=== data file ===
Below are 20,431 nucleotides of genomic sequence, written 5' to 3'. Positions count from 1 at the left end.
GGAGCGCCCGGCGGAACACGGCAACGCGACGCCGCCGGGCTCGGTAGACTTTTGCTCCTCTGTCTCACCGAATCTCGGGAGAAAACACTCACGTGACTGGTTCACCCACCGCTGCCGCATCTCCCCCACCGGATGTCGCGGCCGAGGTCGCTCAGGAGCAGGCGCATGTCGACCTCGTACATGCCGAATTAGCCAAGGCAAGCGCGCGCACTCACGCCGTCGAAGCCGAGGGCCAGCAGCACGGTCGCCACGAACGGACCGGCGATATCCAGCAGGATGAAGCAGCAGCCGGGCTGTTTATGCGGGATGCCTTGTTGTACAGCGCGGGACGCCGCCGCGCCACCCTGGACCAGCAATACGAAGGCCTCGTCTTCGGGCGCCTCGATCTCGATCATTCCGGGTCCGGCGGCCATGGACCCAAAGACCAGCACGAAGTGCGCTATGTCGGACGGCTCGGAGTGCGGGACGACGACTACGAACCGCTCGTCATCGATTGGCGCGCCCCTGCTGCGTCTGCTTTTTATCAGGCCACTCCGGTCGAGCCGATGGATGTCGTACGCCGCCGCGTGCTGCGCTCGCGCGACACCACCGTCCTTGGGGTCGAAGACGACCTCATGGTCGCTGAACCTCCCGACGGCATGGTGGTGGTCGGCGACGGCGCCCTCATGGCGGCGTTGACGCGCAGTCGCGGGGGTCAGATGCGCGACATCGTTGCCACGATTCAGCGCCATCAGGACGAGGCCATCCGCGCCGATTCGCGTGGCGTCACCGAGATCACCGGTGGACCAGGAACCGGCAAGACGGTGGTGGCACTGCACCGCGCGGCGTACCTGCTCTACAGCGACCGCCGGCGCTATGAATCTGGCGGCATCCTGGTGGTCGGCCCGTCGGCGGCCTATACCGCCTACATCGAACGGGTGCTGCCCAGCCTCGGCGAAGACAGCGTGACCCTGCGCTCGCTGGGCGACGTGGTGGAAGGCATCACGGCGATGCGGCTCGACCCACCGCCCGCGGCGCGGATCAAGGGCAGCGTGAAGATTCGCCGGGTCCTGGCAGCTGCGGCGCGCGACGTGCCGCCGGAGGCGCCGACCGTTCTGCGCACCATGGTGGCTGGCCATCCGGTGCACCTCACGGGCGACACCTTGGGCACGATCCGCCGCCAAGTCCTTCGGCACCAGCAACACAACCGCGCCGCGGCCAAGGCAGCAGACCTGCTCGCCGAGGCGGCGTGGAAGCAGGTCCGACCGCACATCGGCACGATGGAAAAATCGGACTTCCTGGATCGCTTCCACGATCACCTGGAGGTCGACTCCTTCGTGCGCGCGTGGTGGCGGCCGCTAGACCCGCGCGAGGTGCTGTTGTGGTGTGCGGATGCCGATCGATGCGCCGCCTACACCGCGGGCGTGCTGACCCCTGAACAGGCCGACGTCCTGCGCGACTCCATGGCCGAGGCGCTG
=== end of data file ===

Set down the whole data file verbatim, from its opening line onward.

Below are 20,431 nucleotides of genomic sequence, written 5' to 3'. Positions count from 1 at the left end.
GGAGCGCCCGGCGGAACACGGCAACGCGACGCCGCCGGGCTCGGTAGACTTTTGCTCCTCTGTCTCACCGAATCTCGGGAGAAAACACTCACGTGACTGGTTCACCCACCGCTGCCGCATCTCCCCCACCGGATGTCGCGGCCGAGGTCGCTCAGGAGCAGGCGCATGTCGACCTCGTACATGCCGAATTAGCCAAGGCAAGCGCGCGCACTCACGCCGTCGAAGCCGAGGGCCAGCAGCACGGTCGCCACGAACGGACCGGCGATATCCAGCAGGATGAAGCAGCAGCCGGGCTGTTTATGCGGGATGCCTTGTTGTACAGCGCGGGACGCCGCCGCGCCACCCTGGACCAGCAATACGAAGGCCTCGTCTTCGGGCGCCTCGATCTCGATCATTCCGGGTCCGGCGGCCATGGACCCAAAGACCAGCACGAAGTGCGCTATGTCGGACGGCTCGGAGTGCGGGACGACGACTACGAACCGCTCGTCATCGATTGGCGCGCCCCTGCTGCGTCTGCTTTTTATCAGGCCACTCCGGTCGAGCCGATGGATGTCGTACGCCGCCGCGTGCTGCGCTCGCGCGACACCACCGTCCTTGGGGTCGAAGACGACCTCATGGTCGCTGAACCTCCCGACGGCATGGTGGTGGTCGGCGACGGCGCCCTCATGGCGGCGTTGACGCGCAGTCGCGGGGGTCAGATGCGCGACATCGTTGCCACGATTCAGCGCCATCAGGACGAGGCCATCCGCGCCGATTCGCGTGGCGTCACCGAGATCACCGGTGGACCAGGAACCGGCAAGACGGTGGTGGCACTGCACCGCGCGGCGTACCTGCTCTACAGCGACCGCCGGCGCTATGAATCTGGCGGCATCCTGGTGGTCGGCCCGTCGGCGGCCTATACCGCCTACATCGAACGGGTGCTGCCCAGCCTCGGCGAAGACAGCGTGACCCTGCGCTCGCTGGGCGACGTGGTGGAAGGCATCACGGCGATGCGGCTCGACCCACCGCCCGCGGCGCGGATCAAGGGCAGCGTGAAGATTCGCCGGGTCCTGGCAGCTGCGGCGCGCGACGTGCCGCCGGAGGCGCCGACCGTTCTGCGCACCATGGTGGCTGGCCATCCGGTGCACCTCACGGGCGACACCTTGGGCACGATCCGCCGCCAAGTCCTTCGGCACCAGCAACACAACCGCGCCGCGGCCAAGGCAGCAGACCTGCTCGCCGAGGCGGCGTGGAAGCAGGTCCGACCGCACATCGGCACGATGGAAAAATCGGACTTCCTGGATCGCTTCCACGATCACCTGGAGGTCGACTCCTTCGTGCGCGCGTGGTGGCGGCCGCTAGACCCGCGCGAGGTGCTGTTGTGGTGTGCGGATGCCGATCGATGCGCCGCCTACACCGCGGGCGTGCTGACCCCTGAACAGGCCGACGTCCTGCGCGACTCCATGGCCGAGGCGCTG